Tate Britain Explores Picasso’s Influence on British Modernism
A new exhibition titled “Picasso & Modern British Art” explores the artist’s extensive legacy and influence on British art. Reuters

Spanish painter-sculptor Pablo Picasso's influence on the art world particularly on American artists is a well-documented fact. Time and again, the artist's exhibitions curated in American museums like the Museum of Modern Art and New York's Whitney Museum reflect the strong relation and influence that the 20<sup>th century painter had on American artists.

Little is known about Picasso's impact on British art particularly in the field of British modernism. A new exhibition titled "Picasso & Modern British Art" explores the artist's extensive legacy and influence on British art. It also finds how this played a role in the acceptance of modern art in Britain, alongside the fascinating story of Picasso's lifelong connections to and affection for Britain.

A total of 150 spectacular artworks by Picasso from the most remarkable moments in his career, such as Weeping Woman (1937) and The Three Dancers (1925) are featured in the exhibition.

The exhibition explores his visit to London in 1919, his works on the scenery and costumes for Diaghilev's ballet "The Three Cornered Hat" and also dwells on his post World-War appearances. It offers a rare opportunity to people to view artworks by seven of Picasso's most brilliant British admirers: Duncan Grant, Wyndham Lewis, Ben Nicholson, Henry Moore, Francis Bacon, Graham Sutherland and David Hockney.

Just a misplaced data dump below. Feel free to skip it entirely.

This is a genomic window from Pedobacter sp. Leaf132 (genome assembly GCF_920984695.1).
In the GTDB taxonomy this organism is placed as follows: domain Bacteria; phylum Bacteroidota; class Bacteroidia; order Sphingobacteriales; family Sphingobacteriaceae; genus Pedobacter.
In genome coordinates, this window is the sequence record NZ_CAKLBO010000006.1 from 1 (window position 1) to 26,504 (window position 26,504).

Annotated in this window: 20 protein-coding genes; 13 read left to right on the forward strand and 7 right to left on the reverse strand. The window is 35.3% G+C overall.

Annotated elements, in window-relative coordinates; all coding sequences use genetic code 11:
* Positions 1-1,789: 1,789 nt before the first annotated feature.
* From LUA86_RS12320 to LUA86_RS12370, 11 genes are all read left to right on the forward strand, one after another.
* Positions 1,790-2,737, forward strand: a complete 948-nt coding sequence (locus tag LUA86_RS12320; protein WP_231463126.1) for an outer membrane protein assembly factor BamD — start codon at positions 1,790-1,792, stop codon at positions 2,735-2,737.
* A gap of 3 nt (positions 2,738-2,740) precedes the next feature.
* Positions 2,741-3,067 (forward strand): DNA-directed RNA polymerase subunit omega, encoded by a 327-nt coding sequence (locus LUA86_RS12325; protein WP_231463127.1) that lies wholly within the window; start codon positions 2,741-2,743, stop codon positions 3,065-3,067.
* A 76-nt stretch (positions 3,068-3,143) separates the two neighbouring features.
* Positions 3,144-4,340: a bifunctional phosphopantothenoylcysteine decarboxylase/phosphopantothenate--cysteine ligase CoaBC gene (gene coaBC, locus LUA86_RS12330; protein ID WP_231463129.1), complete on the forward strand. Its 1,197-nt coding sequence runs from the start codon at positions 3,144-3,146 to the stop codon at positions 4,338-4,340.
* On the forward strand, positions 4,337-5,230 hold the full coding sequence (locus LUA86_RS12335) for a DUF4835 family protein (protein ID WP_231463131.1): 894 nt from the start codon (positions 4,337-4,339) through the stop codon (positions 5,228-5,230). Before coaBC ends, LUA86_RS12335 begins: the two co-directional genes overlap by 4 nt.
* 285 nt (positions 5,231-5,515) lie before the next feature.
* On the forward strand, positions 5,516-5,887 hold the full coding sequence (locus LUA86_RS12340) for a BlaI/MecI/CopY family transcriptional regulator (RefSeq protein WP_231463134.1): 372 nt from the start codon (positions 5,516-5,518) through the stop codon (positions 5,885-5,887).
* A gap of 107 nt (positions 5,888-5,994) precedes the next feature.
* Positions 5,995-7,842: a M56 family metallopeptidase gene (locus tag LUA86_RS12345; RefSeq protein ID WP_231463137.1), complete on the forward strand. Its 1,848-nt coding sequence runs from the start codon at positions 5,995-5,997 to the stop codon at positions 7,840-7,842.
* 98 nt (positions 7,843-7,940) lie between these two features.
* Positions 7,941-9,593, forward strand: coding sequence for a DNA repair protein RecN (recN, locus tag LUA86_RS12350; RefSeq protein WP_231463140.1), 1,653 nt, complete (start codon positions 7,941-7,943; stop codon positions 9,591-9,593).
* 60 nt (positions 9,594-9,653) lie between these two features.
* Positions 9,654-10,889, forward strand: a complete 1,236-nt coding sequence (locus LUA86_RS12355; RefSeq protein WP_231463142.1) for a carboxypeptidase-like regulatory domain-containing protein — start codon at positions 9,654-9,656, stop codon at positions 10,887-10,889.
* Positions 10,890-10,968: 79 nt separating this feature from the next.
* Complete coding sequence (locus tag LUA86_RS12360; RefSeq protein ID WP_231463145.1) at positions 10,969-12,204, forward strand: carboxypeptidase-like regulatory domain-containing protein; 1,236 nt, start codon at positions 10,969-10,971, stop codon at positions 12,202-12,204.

The term influence does not signify that any of the seven artists aped Picasso's work in any form. In fact, according to the Guardian, Lewis could be highly critical of Picasso's neo-classical phase of the early 20s. Influence takes many forms and this is highly evident in the artworks of the British artists.

Moreover, Picasso himself never refrained from being influenced by various art forms including his interests in African sculptures which are often referred to as his "African Influenced period", Pompeian frescos and Ingres.

According to the Wall Street Journal, cumulatively, the exhibition offers a capsule history of the British taste for modernism or, at least, for a particular aspect of modernism beginning with the controversial exhibitions organised by the critic Roger Fry in 1910 and 1912 which introduced Picasso and other radical modern painters to a resistant British public.